Food and Wine


Armenian food derives most of its magic from the great abundance, quality, and freshness of its locally sourced ingredients. Experiencing Armenia means trying all of the delicious meals it has to offer. Whether it's in a modern restaurant, a fast food spot, or a traditional home cooked meal – Armenia has many tasty foods to satisfy your tastebuds.

​Armenian Cuisine, a Real Paradise for any Gourmet 

The glory of Armenian cuisine extends far beyond the country's borders. Armenian food derives most of its magic from the great abundance, quality, and freshness of its locally sourced ingredients. Armenian cuisine is based on a concept of food quality that is defined by three interconnected principles: good, clean and fair.

The cuisine reflects the traditional crops and animals grown and raised on Armenian land. Armenia is home to a rich and varied selection of fish and meat; the alpine plains and river valleys are filled with orchards, groves and fields of vegetables, legumes, cereals and nuts; the mountains and hillsides are covered in vines and forests; and large flocks and herds are pastured throughout the country.

Another feature of Armenian cuisine is a great number of greengrocery and spices in preparation of dishes. Armenian cookery uses about 300 kinds of wild-growing grasses and colors, which are used as seasonings for even the most basic dish.

Destination for Food Connoisseurs

Guests visiting Armenia are very fortunate: Armenian cuisine has stood the test of time for two millennia and offers bountiful tables of mouthwatering dishes that are accompanied with
intimate drinks and toasts. Here, you will enjoy an inexpensive full dinner at a respectable
restaurant, aromatic coffee at a cafe and local fruits and berries at the markets fresh from the orchard.

Armenia is a place where recipes are passed on from generation to generation and the signature of specialties become a treasured family secret. It is a place where chefs conjure in the kitchen by keeping to traditional recipes, interpreting or even boldly experimenting with old ones. You will learn how to bake lavash, make khorovats (barbecue), wrap tolma in grape leaves and learn to distinguish authentic Armenian cognac. You will be offered to taste crawfish with raw beer. A seemingly casual meal, yet in V century BC Xenophon, an ancient Greek historian, mentioned in “Anabasis” that the beer he tried in Armenia had excellent taste.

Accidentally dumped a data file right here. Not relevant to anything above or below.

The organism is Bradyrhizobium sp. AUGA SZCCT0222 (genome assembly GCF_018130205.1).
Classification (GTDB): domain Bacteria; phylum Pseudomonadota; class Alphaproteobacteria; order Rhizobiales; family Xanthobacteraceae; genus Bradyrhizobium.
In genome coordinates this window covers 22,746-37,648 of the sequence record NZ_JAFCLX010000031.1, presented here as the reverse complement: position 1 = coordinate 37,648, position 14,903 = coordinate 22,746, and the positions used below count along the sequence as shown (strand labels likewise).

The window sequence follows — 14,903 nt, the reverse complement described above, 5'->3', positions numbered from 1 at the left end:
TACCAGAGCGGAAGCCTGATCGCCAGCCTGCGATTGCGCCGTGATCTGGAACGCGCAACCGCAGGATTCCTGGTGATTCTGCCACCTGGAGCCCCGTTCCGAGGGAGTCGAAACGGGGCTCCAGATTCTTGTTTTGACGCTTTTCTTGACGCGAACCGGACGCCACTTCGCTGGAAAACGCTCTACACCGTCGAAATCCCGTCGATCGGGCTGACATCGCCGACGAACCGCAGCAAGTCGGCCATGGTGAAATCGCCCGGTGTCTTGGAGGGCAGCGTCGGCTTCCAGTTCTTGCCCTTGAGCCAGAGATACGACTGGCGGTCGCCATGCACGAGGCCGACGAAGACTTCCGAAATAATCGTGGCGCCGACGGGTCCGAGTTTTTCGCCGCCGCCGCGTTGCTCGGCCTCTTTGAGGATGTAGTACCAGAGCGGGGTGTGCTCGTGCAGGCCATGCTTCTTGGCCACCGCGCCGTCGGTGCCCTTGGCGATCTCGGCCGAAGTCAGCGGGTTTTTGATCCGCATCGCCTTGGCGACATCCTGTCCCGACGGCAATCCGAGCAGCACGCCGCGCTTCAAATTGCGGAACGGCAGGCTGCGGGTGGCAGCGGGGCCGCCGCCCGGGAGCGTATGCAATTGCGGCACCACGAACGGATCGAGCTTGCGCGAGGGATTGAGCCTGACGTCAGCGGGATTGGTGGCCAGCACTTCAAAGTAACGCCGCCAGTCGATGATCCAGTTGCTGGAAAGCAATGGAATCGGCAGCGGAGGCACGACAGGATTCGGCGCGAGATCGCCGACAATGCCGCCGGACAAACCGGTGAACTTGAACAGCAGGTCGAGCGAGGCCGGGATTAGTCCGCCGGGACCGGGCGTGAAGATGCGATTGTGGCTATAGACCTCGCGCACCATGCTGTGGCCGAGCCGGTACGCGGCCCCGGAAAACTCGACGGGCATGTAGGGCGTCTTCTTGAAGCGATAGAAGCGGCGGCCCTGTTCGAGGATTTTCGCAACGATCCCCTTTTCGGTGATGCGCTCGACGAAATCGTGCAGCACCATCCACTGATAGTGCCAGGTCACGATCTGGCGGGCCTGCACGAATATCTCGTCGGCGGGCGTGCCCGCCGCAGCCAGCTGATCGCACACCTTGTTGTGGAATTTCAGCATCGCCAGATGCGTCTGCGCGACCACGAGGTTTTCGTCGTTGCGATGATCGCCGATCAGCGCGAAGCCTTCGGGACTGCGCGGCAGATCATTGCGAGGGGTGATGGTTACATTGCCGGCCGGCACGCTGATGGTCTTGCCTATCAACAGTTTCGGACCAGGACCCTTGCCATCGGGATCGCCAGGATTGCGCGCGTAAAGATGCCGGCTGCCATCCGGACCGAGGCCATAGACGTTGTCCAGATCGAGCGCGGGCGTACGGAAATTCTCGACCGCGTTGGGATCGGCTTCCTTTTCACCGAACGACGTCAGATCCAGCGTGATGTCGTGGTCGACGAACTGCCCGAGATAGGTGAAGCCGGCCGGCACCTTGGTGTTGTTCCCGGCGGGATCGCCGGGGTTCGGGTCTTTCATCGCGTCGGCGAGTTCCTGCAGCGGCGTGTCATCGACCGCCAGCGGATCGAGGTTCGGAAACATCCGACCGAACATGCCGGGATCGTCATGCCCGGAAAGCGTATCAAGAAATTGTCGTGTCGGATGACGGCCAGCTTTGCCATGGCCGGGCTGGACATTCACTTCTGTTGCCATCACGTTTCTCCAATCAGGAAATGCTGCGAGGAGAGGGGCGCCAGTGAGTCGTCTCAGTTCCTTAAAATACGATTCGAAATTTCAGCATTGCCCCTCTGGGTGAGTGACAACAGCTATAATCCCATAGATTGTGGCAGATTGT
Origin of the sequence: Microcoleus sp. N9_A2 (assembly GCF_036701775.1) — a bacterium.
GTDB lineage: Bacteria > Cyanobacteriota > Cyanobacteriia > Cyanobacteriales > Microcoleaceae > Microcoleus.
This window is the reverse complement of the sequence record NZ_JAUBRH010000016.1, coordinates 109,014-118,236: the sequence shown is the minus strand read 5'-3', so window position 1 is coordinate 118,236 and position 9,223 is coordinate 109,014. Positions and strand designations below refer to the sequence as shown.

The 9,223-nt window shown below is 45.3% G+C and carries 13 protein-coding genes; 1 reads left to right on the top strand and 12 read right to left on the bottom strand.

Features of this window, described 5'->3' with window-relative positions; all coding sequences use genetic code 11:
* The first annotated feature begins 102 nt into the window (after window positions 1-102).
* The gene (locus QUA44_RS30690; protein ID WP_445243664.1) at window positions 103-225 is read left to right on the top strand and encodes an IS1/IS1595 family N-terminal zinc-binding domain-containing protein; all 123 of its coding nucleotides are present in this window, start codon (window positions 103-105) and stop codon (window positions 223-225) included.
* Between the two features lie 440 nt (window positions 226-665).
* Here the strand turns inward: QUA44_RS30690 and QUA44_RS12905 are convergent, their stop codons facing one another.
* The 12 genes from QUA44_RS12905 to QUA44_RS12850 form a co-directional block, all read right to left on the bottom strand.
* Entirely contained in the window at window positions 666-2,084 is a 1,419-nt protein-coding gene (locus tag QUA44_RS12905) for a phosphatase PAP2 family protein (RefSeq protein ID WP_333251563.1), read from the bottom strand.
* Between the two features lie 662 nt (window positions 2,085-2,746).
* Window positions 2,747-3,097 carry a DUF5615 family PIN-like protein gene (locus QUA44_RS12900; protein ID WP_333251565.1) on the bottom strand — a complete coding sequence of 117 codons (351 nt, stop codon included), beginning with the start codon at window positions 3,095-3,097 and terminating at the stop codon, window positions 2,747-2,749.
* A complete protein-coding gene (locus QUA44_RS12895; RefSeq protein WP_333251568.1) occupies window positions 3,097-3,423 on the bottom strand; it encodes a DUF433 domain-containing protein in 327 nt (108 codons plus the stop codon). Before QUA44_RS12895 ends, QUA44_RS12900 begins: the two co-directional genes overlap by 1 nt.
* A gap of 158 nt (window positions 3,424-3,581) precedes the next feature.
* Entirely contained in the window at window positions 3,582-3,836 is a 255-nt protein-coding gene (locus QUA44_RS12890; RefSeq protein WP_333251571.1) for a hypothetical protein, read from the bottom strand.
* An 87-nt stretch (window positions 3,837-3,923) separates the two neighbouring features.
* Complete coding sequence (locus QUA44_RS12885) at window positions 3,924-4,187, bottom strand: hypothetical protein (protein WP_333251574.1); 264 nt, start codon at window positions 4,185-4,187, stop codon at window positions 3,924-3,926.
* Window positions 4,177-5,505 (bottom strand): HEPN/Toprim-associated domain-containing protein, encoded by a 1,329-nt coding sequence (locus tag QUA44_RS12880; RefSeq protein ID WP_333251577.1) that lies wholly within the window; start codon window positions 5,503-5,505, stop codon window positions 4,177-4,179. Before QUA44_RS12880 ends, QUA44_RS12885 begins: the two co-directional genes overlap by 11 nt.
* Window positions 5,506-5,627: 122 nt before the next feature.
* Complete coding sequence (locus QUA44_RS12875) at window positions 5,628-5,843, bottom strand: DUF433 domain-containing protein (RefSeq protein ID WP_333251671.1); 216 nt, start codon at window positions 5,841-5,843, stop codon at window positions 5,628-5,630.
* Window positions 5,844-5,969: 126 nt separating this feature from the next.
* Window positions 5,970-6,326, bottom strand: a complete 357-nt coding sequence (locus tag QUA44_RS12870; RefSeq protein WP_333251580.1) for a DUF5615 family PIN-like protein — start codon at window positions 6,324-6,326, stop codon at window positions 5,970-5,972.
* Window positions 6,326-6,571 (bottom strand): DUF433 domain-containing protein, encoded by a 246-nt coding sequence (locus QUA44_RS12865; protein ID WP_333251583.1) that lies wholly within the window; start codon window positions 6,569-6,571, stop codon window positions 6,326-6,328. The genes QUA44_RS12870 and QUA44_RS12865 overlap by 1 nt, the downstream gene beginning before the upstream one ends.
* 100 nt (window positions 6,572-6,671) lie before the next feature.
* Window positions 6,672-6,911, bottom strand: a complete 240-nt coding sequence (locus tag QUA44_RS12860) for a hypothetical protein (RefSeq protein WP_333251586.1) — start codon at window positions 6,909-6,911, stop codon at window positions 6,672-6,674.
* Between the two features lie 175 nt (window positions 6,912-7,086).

National Geographic included Yerevan in the list of “Six Unexpected Cities for the Food Lovers” mentioning the capital city as one of the best places in Asia with rich cuisine: the magazine advises food lovers to try gastro tours to Armenia.​


The Armenian national bread, lavash, holds a significant place in the Armenian diet. Lavash is made with flour, water, and salt and is a soft, thin unleavened flatbread usually about one meter long. Traditionally the dough is rolled out flat and slapped against the hot walls of a clay oven.

In 2014, "lavash, the preparation, meaning and appearance of traditional bread as an expression of culture in Armenia" was inscribed in the UNESCO Representative List of the Intangible Cultural Heritage of Humanity.

Armenian Wine and the Legendary Brandy

Armenia is one of the oldest wine making regions in the world and wine is an ancient part of its culture. Armenian wines provide something for every occasion and in every form, from delicate whites to robust reds to wonderful dry or sweet sparkling wines, and from simple table wines to some of the most expensive and sought.  

Armenian brandy is renowned worldwide (winner of several awards), and was considered by the late British Prime Minister, Sir Winston Churchill, as his favorite. The generous sun of the Ararat Valley, the fertile land, and the quality of water gives the Armenian brandy its gold color and extraordinary taste.

The most popular Armenian beers are Kotayk and Kilikia.​​​ Recently, there are more microbreweries opening around Yerevan that serve draft beer.